Fabricating Functional Circuits on 3D Freeform SurfacesID# 2020-5147
This technology presents a new fabrication strategy that can directly print functional circuits either transient or long-lasting onto freeform surfaces by intense pulsed light-induced mass transfer of zinc nanoparticles (Zn NPs). The intense pulsed light can locally raise the temperature of Zn NPs to cause evaporation. A conformal lamination of a kirigami-patterned soft semi-transparent polymer film with Zn NPs to a 3D surface results in condensation of Zn NPs to form conductive yet degradable Zn patterns onto a 3D freeform surface for constructing transient electronics. Immersing the Zn patterns into a copper sulfate or silver nitrate solution can further convert the transient device to a long-lasting device with copper or silver. Functional circuits with integrated sensors and a wireless communication component on 3D glass beakers and seashells with complex surface geometries demonstrate of the viability of this manufacturing strategy.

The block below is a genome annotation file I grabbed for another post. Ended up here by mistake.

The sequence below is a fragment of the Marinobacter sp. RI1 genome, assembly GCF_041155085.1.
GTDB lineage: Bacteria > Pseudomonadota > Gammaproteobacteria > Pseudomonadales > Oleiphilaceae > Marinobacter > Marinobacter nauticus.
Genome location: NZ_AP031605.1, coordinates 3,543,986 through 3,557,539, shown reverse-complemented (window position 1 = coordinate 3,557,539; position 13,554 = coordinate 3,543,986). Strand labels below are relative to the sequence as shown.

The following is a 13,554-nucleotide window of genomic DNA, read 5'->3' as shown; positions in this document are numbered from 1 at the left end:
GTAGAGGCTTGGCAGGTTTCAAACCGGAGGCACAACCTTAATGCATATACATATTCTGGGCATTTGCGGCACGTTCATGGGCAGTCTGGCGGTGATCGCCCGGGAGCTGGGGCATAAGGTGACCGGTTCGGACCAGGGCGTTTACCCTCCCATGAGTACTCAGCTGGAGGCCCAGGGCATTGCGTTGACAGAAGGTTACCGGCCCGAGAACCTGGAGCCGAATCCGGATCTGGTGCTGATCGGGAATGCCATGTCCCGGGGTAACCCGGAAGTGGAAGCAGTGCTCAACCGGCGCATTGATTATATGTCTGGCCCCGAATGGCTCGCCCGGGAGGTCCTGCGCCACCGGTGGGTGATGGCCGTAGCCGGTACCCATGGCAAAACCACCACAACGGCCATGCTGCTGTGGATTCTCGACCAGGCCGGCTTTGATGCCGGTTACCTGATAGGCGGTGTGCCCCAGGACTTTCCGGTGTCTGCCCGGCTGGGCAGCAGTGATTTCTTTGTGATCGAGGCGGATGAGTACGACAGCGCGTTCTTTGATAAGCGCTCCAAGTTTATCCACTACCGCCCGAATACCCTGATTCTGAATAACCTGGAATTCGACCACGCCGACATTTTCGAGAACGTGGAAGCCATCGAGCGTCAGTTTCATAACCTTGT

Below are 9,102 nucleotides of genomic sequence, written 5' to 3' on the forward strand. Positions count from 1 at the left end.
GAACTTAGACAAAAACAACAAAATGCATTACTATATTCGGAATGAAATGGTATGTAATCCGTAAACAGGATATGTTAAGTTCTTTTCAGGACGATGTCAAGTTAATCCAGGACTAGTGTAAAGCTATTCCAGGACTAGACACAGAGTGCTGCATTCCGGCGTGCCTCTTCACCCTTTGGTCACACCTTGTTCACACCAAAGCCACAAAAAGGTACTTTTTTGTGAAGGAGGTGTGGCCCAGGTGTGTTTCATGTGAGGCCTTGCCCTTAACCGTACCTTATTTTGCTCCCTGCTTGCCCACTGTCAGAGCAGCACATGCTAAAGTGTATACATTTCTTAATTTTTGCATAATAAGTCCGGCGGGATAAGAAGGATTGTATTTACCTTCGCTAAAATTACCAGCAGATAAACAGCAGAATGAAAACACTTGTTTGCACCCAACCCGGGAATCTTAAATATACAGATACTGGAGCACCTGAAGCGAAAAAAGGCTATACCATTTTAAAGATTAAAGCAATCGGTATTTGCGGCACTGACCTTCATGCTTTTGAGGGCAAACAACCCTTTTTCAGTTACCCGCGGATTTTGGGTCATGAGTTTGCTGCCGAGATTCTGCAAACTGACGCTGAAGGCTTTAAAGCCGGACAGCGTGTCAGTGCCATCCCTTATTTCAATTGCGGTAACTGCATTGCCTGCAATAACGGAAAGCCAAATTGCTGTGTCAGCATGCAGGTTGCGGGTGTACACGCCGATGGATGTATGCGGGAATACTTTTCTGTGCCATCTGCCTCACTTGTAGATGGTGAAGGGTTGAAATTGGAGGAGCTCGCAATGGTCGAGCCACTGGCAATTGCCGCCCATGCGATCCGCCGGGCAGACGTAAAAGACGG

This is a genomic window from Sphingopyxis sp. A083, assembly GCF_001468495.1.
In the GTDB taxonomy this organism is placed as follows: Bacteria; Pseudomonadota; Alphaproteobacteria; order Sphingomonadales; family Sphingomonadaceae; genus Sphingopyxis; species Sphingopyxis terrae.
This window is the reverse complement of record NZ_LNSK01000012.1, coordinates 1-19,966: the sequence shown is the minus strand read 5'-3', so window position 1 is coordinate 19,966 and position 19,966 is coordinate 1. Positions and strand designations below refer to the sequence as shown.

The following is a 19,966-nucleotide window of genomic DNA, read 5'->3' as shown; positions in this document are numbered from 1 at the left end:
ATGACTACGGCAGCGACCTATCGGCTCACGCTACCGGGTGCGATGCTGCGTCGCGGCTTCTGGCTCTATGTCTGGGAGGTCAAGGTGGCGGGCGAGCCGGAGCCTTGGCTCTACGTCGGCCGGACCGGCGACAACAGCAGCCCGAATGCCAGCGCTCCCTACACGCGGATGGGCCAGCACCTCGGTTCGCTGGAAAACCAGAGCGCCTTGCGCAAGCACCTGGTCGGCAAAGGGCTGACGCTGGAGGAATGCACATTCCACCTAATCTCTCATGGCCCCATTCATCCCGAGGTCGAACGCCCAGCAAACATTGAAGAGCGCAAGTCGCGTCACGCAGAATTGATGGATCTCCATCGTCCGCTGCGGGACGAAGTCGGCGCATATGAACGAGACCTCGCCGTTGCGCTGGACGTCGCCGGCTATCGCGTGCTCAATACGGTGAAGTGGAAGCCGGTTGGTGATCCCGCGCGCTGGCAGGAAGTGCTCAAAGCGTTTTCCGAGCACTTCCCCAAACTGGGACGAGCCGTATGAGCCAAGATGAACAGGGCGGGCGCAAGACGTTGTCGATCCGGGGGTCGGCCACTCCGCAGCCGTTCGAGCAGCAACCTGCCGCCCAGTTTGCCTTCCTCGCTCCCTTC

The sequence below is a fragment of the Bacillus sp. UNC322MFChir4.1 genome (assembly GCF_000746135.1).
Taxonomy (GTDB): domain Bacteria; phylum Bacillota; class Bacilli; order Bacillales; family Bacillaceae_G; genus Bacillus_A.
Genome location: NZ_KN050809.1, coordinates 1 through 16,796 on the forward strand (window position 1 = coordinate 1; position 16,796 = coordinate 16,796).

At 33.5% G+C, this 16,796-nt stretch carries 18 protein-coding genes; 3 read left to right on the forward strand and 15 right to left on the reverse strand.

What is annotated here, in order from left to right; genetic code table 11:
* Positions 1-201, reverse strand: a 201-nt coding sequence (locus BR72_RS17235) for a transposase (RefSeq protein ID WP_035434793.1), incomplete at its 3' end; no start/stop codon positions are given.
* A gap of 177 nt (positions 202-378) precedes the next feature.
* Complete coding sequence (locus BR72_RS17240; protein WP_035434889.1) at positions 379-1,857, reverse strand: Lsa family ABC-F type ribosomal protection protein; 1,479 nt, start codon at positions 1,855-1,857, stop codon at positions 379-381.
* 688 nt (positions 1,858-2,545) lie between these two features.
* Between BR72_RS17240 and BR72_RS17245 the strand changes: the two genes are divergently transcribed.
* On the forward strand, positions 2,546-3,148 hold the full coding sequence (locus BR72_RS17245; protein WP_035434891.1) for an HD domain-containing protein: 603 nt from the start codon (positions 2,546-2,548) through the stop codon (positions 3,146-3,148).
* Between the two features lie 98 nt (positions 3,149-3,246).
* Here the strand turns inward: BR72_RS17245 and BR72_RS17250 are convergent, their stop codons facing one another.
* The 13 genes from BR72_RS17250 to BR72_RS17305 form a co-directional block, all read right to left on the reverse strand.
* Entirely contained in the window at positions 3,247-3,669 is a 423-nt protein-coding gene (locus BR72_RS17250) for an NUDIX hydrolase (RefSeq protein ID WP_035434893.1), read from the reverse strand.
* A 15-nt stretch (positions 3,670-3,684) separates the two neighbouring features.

Application & Market Utility
Deployment of functional circuits on a 3D freeform surface is of significant interest to wearable devices on curvilinear skin/tissue surfaces or smart Internet-of-Things with sensors on 3D objects. Yet, direct fabrication of circuits on 3D freeform surfaces has long been challenging due to the incompatibility of conventional circuit fabrication methods on non-flat surfaces. Therefore, it is of significance to develop a fabrication technique for electronic devices that require 3D shapes.
The research team seeks collaboration and licensing opportunities.